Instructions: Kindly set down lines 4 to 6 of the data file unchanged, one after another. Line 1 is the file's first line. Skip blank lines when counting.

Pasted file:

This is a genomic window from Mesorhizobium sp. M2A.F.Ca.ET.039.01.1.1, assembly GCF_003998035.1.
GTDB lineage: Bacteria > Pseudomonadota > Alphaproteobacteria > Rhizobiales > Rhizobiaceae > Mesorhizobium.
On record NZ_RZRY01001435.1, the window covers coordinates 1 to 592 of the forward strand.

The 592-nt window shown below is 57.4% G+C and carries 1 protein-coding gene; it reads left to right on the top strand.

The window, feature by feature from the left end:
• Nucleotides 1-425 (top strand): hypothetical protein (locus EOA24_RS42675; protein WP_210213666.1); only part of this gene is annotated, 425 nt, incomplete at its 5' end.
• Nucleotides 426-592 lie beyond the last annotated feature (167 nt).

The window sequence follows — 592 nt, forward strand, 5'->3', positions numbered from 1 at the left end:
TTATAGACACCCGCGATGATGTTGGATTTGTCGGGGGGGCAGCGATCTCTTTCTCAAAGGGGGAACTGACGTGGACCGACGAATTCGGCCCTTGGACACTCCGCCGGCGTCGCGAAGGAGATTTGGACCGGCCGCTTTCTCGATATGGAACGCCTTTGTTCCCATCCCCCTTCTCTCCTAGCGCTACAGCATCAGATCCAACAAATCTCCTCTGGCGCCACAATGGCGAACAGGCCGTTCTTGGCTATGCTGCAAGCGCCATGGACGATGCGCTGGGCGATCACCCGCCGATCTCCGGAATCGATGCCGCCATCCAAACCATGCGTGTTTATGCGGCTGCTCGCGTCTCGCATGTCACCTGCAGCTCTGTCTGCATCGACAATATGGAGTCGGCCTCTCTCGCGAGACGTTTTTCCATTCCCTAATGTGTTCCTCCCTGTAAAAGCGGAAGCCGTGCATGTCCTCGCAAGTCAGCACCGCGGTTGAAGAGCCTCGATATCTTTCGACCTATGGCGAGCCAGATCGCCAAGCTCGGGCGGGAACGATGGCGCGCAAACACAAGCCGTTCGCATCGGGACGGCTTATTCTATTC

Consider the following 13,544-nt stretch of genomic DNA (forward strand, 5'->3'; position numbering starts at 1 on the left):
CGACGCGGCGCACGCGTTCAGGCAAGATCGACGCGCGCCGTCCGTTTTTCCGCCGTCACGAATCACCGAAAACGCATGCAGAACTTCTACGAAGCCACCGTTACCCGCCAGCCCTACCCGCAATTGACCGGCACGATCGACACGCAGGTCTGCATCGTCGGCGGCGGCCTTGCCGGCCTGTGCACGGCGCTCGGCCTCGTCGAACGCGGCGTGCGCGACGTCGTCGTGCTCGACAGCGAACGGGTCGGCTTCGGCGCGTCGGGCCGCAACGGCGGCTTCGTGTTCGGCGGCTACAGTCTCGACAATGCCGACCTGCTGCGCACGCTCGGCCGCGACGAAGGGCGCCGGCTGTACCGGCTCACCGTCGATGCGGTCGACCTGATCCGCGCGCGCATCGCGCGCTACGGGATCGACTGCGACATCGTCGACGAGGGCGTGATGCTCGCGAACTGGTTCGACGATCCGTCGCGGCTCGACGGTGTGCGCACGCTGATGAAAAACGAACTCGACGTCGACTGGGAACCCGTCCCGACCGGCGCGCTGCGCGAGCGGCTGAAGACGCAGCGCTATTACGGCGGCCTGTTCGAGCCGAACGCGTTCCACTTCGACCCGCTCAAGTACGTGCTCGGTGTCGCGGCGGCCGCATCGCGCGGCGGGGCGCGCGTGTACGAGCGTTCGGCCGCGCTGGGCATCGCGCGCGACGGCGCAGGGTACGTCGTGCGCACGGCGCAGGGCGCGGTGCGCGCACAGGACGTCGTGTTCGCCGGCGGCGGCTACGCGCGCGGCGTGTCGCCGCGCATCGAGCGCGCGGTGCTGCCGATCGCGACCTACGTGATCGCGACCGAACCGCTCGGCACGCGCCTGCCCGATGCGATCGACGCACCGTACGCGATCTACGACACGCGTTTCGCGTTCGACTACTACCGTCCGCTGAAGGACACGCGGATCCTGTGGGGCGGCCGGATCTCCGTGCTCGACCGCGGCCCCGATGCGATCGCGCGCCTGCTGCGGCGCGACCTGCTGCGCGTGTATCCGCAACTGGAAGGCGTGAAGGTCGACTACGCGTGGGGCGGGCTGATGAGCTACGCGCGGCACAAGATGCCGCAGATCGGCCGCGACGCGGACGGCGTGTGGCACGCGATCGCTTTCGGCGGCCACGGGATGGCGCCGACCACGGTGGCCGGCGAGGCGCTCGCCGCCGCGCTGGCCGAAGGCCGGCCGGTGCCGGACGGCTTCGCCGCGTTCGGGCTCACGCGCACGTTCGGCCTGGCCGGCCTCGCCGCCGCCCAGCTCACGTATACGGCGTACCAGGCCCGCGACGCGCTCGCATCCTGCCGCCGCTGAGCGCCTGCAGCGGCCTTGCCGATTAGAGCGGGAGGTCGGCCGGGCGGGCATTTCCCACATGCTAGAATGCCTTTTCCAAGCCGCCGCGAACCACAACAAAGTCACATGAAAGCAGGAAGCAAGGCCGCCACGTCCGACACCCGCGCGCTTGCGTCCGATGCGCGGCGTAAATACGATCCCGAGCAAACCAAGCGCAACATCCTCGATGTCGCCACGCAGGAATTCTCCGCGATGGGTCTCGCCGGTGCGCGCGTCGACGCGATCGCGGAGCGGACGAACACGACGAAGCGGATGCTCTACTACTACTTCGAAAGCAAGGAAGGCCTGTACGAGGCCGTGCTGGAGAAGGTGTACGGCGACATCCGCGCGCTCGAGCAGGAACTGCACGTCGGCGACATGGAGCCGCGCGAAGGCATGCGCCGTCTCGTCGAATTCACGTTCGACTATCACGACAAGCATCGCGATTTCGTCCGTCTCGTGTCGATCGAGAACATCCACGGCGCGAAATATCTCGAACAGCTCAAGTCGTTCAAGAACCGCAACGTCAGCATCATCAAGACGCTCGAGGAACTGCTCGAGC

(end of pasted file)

The 592-nt window shown below is 57.4% G+C and carries 1 protein-coding gene; it reads left to right on the top strand.

The window, feature by feature from the left end:
• Nucleotides 1-425 (top strand): hypothetical protein (locus EOA24_RS42675; protein WP_210213666.1); only part of this gene is annotated, 425 nt, incomplete at its 5' end.